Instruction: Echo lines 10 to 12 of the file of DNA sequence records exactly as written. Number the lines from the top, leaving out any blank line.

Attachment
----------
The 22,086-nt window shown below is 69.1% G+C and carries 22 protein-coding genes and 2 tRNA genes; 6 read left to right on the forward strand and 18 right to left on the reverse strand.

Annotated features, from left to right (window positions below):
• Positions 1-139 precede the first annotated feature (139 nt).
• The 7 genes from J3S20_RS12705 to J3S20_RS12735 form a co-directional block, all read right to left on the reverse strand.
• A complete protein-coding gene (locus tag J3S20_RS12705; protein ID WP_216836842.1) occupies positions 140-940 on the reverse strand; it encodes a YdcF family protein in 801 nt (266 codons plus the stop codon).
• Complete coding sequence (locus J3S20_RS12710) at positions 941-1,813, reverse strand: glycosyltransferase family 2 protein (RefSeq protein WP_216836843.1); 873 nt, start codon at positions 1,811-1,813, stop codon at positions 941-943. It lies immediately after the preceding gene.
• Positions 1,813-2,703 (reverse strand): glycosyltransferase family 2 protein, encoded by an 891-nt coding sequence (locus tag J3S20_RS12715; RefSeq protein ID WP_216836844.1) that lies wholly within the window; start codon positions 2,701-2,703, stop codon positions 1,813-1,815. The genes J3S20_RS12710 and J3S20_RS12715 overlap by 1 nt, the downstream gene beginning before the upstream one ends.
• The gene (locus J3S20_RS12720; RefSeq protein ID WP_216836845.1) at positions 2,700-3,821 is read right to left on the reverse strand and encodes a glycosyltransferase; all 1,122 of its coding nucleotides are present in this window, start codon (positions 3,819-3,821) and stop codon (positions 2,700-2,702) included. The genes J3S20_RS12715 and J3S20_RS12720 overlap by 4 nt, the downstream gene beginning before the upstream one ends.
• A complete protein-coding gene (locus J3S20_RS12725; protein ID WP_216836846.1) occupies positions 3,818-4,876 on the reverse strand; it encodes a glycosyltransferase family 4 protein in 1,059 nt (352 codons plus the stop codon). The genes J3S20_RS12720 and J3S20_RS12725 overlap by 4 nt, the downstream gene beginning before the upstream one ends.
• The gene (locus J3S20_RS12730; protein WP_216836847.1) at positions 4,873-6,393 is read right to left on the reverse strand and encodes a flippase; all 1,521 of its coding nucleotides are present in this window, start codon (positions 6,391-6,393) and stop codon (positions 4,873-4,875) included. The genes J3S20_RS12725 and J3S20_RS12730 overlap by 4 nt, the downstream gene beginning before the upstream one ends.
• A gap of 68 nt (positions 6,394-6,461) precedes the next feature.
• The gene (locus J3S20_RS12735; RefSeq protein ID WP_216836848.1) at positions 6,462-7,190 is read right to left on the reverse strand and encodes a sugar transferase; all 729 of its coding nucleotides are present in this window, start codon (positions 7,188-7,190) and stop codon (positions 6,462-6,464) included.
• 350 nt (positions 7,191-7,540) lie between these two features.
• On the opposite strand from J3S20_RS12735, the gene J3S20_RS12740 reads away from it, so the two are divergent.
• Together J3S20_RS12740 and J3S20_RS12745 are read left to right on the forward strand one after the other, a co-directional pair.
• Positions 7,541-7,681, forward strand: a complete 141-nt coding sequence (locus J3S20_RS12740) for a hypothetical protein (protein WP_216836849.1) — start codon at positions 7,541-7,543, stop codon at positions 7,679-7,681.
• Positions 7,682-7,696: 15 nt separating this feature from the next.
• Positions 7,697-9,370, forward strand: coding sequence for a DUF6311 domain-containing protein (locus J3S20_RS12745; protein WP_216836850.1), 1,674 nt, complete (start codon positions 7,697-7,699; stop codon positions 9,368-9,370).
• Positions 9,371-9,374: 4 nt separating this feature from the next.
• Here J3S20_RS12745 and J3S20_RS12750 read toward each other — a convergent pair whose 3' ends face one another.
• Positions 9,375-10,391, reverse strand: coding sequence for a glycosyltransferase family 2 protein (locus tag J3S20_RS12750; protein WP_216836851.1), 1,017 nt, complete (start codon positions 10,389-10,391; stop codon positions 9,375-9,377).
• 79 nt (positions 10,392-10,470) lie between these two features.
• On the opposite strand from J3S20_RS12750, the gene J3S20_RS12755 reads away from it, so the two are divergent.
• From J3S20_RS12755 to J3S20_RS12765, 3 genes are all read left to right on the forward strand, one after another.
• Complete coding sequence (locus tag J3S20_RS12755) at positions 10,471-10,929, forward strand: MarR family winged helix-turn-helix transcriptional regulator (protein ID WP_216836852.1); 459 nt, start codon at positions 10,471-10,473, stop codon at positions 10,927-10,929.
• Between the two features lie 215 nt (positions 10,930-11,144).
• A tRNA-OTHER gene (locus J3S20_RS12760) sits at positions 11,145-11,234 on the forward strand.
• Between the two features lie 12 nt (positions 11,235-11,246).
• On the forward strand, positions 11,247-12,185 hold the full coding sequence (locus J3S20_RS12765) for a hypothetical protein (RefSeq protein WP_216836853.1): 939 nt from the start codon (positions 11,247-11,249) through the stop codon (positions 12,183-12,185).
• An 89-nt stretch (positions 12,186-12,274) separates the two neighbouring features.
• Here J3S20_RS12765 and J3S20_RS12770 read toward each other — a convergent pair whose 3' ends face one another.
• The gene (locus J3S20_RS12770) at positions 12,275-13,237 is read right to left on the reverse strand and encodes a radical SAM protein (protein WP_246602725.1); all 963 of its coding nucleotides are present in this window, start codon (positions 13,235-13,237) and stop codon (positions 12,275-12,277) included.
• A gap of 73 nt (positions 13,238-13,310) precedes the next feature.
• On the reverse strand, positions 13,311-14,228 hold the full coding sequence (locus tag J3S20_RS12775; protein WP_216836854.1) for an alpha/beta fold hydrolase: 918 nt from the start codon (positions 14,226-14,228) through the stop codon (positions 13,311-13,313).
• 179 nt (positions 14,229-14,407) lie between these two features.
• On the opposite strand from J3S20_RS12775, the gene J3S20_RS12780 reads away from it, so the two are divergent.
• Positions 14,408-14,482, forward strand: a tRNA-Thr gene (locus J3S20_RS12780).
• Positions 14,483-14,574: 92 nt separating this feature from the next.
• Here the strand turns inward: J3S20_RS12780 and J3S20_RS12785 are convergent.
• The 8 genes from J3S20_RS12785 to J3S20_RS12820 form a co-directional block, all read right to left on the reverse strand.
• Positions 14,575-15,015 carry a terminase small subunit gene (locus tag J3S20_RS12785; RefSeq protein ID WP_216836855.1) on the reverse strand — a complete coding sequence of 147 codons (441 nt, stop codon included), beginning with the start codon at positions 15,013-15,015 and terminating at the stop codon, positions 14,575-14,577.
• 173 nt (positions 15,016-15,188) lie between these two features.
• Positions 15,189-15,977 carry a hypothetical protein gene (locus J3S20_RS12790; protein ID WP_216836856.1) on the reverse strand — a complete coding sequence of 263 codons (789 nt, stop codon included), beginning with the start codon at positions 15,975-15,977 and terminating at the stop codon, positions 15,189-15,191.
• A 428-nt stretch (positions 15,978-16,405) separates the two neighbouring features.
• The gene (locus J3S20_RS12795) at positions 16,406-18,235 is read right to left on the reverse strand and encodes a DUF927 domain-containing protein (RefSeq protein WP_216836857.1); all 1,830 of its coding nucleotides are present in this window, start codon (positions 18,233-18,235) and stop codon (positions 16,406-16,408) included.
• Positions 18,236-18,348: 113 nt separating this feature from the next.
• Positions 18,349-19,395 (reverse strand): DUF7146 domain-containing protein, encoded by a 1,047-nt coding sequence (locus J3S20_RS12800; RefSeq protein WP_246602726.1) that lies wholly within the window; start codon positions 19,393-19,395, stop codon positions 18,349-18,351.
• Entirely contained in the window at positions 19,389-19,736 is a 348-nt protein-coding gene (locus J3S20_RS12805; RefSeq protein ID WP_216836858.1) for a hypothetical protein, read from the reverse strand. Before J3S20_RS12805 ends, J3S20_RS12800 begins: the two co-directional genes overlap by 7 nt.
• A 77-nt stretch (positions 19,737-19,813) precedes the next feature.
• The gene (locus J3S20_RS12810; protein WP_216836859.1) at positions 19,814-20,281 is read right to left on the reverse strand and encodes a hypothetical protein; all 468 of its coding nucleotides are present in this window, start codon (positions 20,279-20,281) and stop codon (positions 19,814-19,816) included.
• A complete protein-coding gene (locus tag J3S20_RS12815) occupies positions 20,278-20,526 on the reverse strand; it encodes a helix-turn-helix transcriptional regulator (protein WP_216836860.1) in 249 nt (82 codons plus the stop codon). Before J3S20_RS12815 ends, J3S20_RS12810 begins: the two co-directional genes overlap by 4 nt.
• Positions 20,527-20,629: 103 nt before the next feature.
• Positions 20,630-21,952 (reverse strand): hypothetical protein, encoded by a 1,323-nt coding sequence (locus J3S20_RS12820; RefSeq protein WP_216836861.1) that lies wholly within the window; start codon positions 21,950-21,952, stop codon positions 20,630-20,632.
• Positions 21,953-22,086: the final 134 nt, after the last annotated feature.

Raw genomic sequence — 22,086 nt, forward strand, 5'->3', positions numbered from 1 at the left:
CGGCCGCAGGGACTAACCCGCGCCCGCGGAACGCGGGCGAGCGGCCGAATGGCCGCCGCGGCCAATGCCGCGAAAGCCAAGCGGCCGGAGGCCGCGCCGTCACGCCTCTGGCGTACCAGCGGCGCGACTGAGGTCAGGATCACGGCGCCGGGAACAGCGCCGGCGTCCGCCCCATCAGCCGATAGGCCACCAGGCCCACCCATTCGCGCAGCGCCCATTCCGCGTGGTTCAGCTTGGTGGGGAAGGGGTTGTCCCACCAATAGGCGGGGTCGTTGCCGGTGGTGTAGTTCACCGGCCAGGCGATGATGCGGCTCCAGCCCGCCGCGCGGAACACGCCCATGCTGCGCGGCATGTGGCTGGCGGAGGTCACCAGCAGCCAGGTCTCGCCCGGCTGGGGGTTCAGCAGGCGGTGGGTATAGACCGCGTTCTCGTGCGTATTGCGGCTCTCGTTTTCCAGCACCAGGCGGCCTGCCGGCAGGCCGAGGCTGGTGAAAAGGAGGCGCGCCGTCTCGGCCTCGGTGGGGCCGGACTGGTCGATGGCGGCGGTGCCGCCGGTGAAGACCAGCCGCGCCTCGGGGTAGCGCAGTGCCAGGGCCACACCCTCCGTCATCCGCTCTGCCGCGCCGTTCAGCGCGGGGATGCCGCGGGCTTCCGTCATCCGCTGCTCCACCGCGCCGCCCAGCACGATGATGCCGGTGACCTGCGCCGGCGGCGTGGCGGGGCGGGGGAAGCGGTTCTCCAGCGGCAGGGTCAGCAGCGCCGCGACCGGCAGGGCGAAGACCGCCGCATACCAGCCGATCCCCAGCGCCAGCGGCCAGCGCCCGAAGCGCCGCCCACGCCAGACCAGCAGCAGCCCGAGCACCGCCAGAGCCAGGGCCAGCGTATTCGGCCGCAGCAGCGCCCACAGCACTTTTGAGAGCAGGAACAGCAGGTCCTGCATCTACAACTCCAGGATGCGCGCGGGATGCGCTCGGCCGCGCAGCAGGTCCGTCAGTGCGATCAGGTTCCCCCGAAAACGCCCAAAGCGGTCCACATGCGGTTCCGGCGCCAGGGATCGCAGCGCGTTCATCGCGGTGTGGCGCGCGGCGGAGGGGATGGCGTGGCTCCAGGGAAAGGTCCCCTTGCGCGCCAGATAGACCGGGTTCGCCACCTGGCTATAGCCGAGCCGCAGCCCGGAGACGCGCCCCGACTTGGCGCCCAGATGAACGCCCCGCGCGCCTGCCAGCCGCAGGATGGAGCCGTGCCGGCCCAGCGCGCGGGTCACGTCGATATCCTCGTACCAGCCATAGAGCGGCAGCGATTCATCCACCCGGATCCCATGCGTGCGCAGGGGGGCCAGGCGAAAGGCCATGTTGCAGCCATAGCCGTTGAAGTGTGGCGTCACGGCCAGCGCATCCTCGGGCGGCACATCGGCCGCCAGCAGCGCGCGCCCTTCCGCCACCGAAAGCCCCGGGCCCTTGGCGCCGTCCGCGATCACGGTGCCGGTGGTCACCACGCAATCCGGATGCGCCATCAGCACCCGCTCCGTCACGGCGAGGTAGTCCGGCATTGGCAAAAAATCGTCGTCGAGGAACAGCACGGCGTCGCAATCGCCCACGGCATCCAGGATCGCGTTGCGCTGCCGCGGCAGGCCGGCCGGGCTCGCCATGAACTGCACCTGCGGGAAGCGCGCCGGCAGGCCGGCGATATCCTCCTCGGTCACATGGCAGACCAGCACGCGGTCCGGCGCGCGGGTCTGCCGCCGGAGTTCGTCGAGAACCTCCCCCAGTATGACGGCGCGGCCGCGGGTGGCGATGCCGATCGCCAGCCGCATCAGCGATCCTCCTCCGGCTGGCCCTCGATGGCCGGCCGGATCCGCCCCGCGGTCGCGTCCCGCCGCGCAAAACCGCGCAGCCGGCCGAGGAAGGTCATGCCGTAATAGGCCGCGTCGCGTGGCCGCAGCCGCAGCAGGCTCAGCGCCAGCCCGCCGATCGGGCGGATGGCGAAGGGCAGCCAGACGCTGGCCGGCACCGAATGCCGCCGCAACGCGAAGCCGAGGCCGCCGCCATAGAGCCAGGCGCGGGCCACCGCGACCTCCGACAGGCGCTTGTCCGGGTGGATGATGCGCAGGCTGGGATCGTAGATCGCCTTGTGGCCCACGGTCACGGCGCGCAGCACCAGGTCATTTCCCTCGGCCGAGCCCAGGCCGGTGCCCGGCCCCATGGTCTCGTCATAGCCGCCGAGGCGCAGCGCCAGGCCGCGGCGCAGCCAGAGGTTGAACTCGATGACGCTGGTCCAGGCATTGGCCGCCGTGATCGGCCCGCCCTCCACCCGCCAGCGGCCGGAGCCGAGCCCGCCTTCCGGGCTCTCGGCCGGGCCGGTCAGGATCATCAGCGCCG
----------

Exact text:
• The gene (locus J3S20_RS12730; protein WP_216836847.1) at positions 4,873-6,393 is read right to left on the reverse strand and encodes a flippase; all 1,521 of its coding nucleotides are present in this window, start codon (positions 6,391-6,393) and stop codon (positions 4,873-4,875) included. The genes J3S20_RS12725 and J3S20_RS12730 overlap by 4 nt, the downstream gene beginning before the upstream one ends.
• A gap of 68 nt (positions 6,394-6,461) precedes the next feature.
• The gene (locus J3S20_RS12735; RefSeq protein ID WP_216836848.1) at positions 6,462-7,190 is read right to left on the reverse strand and encodes a sugar transferase; all 729 of its coding nucleotides are present in this window, start codon (positions 7,188-7,190) and stop codon (positions 6,462-6,464) included.